Cucumber Scenario Outline

Hi, I’m trying to use scenario outline, but I have some steps that I
want to execute once before start steps with < >.

Scenario Outline: Execute Steps
Given some steps that I want to run once
When…
Then…

Given like
Example:
| step | description |
| 1 | first |
| 2 | second |

I want to execute Given, When and Then once before start with Scenario
Outline Iterator. This steps are running for each row. How can I create
a subscenario or something like that?

There’s a way to do it?

On Thu, Jan 14, 2010 at 1:08 PM, Jonatas P.
[email protected]wrote:

| step | description |
| 1 | first |
| 2 | second |

I want to execute Given, When and Then once before start with Scenario
Outline Iterator. This steps are running for each row. How can I create
a subscenario or something like that?

Do you have a concrete example? That would make it easier to find a
good
solution.

There’s a way to do it?

Here are some approaches that might be worth looking into.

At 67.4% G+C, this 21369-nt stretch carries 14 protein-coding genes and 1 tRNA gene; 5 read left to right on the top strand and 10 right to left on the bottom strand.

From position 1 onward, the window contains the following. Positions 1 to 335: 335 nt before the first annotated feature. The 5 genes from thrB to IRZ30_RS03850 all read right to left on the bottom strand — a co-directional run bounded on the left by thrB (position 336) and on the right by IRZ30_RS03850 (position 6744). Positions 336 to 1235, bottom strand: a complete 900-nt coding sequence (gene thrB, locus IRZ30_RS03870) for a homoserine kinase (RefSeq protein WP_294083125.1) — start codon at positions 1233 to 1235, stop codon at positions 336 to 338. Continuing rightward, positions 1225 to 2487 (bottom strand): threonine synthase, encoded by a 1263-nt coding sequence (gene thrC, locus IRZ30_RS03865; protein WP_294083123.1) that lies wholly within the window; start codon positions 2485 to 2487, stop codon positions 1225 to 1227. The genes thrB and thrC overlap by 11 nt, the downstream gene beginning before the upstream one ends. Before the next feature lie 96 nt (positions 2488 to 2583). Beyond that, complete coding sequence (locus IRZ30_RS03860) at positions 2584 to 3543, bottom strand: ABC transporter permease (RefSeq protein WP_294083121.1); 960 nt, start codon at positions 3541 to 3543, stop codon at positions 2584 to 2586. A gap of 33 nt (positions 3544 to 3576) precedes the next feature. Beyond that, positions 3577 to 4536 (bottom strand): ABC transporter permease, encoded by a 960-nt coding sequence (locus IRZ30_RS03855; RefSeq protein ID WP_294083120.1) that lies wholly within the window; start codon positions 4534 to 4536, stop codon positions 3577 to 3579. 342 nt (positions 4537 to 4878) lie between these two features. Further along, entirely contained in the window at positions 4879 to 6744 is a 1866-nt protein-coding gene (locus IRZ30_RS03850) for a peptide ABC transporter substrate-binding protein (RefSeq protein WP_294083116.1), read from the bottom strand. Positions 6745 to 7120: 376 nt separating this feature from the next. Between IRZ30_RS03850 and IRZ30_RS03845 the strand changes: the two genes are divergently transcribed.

Given-When-Then statements are functions that can call each other. Have
a
look at this example (
http://wiki.github.com/aslakhellesoy/cucumber/calling-steps-from-step-definitions)
to see what I mean. When calling steps from a step definition, it’s a
good
idea to keep the step types consistent. In other words, avoid calling a
Then statement from a Given statement definition. Compound steps may
not be
what you need because they will run once for each iteration of the
Scenario
Outline.

If you want a set of Givens to run only once for the entire Scenario
Outline, use Background (
http://wiki.github.com/aslakhellesoy/cucumber/background). The
potential
downside here is Background statements are run before each Scenario
(Outline) in the Feature, thereby restricting the Scenarios you can use
in
the Feature.

Lastly, take a look at Tagged Hooks (
http://wiki.github.com/aslakhellesoy/cucumber/hooks). These can be used
if
you want some Ruby code to run before (or after) every Scenario with a
particular tag. A big downside here is there’s no indication, aside
from
the tag, that additional Ruby code is running. You can get the same
effect
using a Given statement, which is certainly clearer than a Hook.

Thanks Jacob!
Excelent explanation!
I think that Background do exactly what I want. :smiley:

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